Evaluation of bait use for mammal richness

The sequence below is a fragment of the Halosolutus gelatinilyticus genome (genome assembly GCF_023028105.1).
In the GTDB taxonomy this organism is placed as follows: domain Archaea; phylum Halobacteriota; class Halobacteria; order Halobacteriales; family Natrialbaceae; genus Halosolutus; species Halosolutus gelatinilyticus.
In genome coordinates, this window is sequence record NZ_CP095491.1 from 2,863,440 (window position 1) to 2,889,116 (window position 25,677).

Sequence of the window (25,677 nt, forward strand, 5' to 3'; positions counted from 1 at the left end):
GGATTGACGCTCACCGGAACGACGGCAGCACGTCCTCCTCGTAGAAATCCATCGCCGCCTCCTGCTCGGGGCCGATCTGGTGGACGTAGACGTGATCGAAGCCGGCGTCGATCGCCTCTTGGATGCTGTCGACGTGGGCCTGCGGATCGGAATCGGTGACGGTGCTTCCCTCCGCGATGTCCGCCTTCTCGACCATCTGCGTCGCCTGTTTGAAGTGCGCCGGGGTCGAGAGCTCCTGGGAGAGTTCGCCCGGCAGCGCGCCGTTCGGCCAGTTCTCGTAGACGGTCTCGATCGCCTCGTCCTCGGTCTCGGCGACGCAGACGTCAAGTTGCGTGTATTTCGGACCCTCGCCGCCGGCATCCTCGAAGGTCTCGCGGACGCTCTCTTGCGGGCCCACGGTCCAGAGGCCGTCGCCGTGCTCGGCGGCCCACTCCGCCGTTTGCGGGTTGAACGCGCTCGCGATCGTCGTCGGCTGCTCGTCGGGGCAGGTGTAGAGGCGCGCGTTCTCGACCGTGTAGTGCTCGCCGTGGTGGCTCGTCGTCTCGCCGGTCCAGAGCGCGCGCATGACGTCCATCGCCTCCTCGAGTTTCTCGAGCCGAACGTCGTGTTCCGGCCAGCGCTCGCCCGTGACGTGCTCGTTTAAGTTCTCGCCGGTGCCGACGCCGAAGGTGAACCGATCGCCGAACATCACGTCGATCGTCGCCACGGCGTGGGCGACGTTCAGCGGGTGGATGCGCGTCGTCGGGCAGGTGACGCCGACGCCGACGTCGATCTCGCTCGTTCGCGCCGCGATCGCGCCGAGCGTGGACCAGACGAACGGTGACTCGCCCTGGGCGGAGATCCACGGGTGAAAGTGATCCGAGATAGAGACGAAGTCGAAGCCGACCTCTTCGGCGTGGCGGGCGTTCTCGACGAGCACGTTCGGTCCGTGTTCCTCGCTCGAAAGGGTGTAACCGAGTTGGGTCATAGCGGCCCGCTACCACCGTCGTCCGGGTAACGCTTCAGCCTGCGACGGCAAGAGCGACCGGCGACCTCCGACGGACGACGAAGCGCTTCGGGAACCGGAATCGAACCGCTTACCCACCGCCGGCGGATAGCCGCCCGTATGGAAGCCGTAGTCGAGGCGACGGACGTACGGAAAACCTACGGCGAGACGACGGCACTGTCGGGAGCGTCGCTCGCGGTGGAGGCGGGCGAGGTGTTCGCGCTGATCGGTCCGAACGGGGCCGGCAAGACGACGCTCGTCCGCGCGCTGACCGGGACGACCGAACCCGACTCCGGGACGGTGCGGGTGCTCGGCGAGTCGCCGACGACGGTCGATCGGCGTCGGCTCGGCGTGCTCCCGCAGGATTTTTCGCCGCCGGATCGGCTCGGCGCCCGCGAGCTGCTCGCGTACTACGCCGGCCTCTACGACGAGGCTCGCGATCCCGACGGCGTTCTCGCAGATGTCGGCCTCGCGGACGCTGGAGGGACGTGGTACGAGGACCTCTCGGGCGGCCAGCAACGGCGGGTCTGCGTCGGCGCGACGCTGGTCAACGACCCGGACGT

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In this study, we aimed to evaluate the effectiveness of baits as a tool for estimating species richness for medium and large mammals. To this end, we installed 15 cameras in the Ecological Station of Jatai, Sao Paulo, Brazil (21 degrees 30'S - 47 degrees 40'W and 21 degrees 40'S/47 degrees 50'W). The cameras were placed in a grid with a distance of 1 km between each station. We randomly placed cameras with baits and those without baits and made observations for 4 weeks. Then, after a week's break, the treatments were inverted and continued for another 4 weeks. We estimated species richness based on the presence or absence of species using the Jackknife1 estimator in the EstimateS program and compared the treatments using the paired Wilcoxon test. Species composition and estimated richness did not differ between treatments with baits (S-Jack1 = 20.97 +/- 1.96) and those without baits (S-Jack1 = 20.95 +/- 1.95; W = 30 p = 0.15). The rarefaction curves between the treatments were similar, suggesting that the use of baits did not increase or reduce the number of species recorded. In addition, the use of baits did not significantly increase capture rates. Analysis of the costs of the different treatments showed that the use of baits increased the project costs by more than 4 times. The findings of this study suggest that, for species surveys, camera traps do not need to be baited.